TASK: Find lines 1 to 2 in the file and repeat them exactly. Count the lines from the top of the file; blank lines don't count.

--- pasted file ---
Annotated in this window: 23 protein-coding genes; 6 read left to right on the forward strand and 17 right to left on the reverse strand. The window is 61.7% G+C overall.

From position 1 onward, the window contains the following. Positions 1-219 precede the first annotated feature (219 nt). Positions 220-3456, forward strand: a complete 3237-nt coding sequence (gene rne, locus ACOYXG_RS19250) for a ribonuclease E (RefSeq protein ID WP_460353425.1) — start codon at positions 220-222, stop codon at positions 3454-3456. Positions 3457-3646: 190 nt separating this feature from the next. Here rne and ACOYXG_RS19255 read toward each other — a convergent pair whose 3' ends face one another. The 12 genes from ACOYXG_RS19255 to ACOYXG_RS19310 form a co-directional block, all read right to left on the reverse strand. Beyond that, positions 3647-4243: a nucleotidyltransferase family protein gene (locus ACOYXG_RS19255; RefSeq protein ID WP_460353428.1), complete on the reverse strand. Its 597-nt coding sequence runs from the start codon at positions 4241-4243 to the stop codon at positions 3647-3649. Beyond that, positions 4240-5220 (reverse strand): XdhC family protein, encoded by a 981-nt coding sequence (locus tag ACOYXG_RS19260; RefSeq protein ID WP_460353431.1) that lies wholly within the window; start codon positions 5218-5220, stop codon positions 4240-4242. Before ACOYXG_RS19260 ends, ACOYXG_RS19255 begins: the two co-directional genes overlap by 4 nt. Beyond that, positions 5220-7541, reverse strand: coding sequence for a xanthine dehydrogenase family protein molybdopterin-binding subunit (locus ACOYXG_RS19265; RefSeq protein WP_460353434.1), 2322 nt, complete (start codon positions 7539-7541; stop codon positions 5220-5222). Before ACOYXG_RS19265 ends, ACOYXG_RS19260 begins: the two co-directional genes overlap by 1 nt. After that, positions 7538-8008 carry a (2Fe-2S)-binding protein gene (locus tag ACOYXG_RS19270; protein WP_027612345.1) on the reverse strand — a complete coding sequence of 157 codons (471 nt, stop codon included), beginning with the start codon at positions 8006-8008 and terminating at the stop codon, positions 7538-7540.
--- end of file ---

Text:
Annotated in this window: 23 protein-coding genes; 6 read left to right on the forward strand and 17 right to left on the reverse strand. The window is 61.7% G+C overall.

From position 1 onward, the window contains the following. Positions 1-219 precede the first annotated feature (219 nt). Positions 220-3456, forward strand: a complete 3237-nt coding sequence (gene rne, locus ACOYXG_RS19250) for a ribonuclease E (RefSeq protein ID WP_460353425.1) — start codon at positions 220-222, stop codon at positions 3454-3456. Positions 3457-3646: 190 nt separating this feature from the next. Here rne and ACOYXG_RS19255 read toward each other — a convergent pair whose 3' ends face one another. The 12 genes from ACOYXG_RS19255 to ACOYXG_RS19310 form a co-directional block, all read right to left on the reverse strand. Beyond that, positions 3647-4243: a nucleotidyltransferase family protein gene (locus ACOYXG_RS19255; RefSeq protein ID WP_460353428.1), complete on the reverse strand. Its 597-nt coding sequence runs from the start codon at positions 4241-4243 to the stop codon at positions 3647-3649. Beyond that, positions 4240-5220 (reverse strand): XdhC family protein, encoded by a 981-nt coding sequence (locus tag ACOYXG_RS19260; RefSeq protein ID WP_460353431.1) that lies wholly within the window; start codon positions 5218-5220, stop codon positions 4240-4242. Before ACOYXG_RS19260 ends, ACOYXG_RS19255 begins: the two co-directional genes overlap by 4 nt. Beyond that, positions 5220-7541, reverse strand: coding sequence for a xanthine dehydrogenase family protein molybdopterin-binding subunit (locus ACOYXG_RS19265; RefSeq protein WP_460353434.1), 2322 nt, complete (start codon positions 7539-7541; stop codon positions 5220-5222). Before ACOYXG_RS19265 ends, ACOYXG_RS19260 begins: the two co-directional genes overlap by 1 nt. After that, positions 7538-8008 carry a (2Fe-2S)-binding protein gene (locus tag ACOYXG_RS19270; protein WP_027612345.1) on the reverse strand — a complete coding sequence of 157 codons (471 nt, stop codon included), beginning with the start codon at positions 8006-8008 and terminating at the stop codon, positions 7538-7540.